by Eric Green
Vintage International Books; $15.95
The remarkable ability of Sebastian Faulks to keep readers at the edge of their minds when he develops his characters within extremely difficult periods of time is once again present in his new novel, Human Traces. His war, I would say anti-war, trilogy starting with the great World War I epic, Birdsong, continuing through the mid years with The Girl at the Lion d'Or and finishing with the also great book on World War II, Charlotte Gray, constitutes a masterpiece of literature.
Faust's honest and forthright approach has made all of the novels very significant. For leftists, his honest portrayal of the great historic role of the French Communist Party in Charlotte Gray gave filmmaker, Gillian Armstrong, the opportunity to repeat the heroic role on the silver screen, Hollywood. Billy Crudup played Julien Lavade, the symbolically key role during the resistance; and in her film using the same name; Armstrong made it crystal clear that he was a Communist Party leader. Revisionist history, especially since 1991/92 has tried to all but eliminate Communist Party involvement in these struggles.
The recent republication of H.L. Humes', 50 year old novel, Underground City, made that role all the more significant.
It is that same, matter-of-fact honesty through which Faulks takes readers in "teaching" many of us about the medical practice and research that took place in the latter half of the 19th Century and into the early part of the 20th.
At he conclusion of this book, Faust gives readers his "references" that put fact to the novelized fiction of his fictionalized medical scientists. This is a Faulks trademark of literature.
Human Traces involves English families coupled with French medical scientific counterparts, but given the emerging times, international characters creep in from Austria, Germany and even Russia. A trip to California is even included.
Oh! I failed to mention Faulks' medical scientists are mental health specialists, alienists of the day. Mental health topics either repel or attract readers; or, often at the same time.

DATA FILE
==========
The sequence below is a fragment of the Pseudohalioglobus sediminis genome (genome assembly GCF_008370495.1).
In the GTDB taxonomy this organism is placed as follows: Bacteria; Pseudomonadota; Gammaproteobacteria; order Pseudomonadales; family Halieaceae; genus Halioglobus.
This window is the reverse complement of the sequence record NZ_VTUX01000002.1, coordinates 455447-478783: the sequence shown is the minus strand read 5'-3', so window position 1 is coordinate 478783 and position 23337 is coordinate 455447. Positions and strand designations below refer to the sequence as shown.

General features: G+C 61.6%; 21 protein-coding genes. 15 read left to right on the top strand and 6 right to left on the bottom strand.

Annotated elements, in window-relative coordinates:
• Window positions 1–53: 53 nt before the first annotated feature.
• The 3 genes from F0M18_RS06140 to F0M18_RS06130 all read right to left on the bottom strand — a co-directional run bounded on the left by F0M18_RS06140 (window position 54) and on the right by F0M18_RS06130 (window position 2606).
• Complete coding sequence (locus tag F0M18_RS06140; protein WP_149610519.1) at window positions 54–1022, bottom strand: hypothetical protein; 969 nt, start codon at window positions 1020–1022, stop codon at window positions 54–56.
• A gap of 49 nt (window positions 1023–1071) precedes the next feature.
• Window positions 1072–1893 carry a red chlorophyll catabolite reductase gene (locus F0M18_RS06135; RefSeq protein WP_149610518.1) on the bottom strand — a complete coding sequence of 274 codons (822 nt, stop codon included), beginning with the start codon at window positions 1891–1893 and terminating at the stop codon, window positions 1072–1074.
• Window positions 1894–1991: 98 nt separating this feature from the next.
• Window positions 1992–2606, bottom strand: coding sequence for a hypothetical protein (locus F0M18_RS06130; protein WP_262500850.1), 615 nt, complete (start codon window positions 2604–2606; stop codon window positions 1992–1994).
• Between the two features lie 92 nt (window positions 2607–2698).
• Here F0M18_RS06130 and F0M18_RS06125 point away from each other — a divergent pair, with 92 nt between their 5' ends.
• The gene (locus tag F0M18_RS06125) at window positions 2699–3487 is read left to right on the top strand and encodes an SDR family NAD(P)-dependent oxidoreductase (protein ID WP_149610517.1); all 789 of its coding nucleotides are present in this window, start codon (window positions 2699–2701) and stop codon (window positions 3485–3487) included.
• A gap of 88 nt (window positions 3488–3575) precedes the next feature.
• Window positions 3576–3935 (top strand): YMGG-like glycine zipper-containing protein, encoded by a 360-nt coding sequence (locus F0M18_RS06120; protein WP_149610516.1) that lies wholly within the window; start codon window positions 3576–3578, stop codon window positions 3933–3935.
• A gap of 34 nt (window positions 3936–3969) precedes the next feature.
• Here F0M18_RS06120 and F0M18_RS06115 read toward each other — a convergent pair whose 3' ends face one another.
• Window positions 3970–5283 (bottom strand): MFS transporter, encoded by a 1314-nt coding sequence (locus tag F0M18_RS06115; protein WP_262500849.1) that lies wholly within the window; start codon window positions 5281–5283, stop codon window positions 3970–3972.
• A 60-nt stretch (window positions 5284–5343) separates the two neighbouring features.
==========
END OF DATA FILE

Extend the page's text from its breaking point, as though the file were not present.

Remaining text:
The often-grim circumstances of mental illness those days are not glossed over, nor are it romanticized. "It is as it is" or was as Faulks sees it. As the novel continues these doctors end up being labeled psychotherapists and psychiatrists in the 20th Century.
The two future psychiatrists, Thomas and Jacques, standout as medical students with very strong academic and professional goals and then achievement. Oh, those goals. But, Faulks doesn't allow these future leaders to exist solely in their medical scientific successes and failures. The reader is also drawn into their very personal lives.
Faulks is also know for having strong woman characters in his novels, and Human Traces is no exception. Sonia, Thomas's sister, the center piece of the novel, has a wondrous and lively family life. Kitty survives the mental health systems of the times to also enjoy a good family life. Mom's clubs even existed in those days. Both Sonia and Kitty also become strong administrators and teachers. Faulks includes patients like Daisy and Mary in his lexicon of strong women.
The epic nature of the novel goes over a 70-year period, couple with the dramatic events taking place in Europe at that time.
As the novel moves into the 20th Century and disagreement between nations began to surface and confrontations started, my mind drifted to Birdsong. It was clear that that "War to end All Wars," would again exact its toll.
Again, the Batter of Somme turns up. I am reminded of Charles Todd's series of English detective, mysteries with detective Ian Rutledge, a living victim of the Somme.
I don't believe it is an accident that the Iraq War along with the worldwide threat of imperialism, especially US imperialism didn't keep these focuses on war by modern novelist and mystery writers.
The book is a little long, but the writer gets you through quickly so that you would like more at the end.
Click here to save cash and find low rates on auto loans.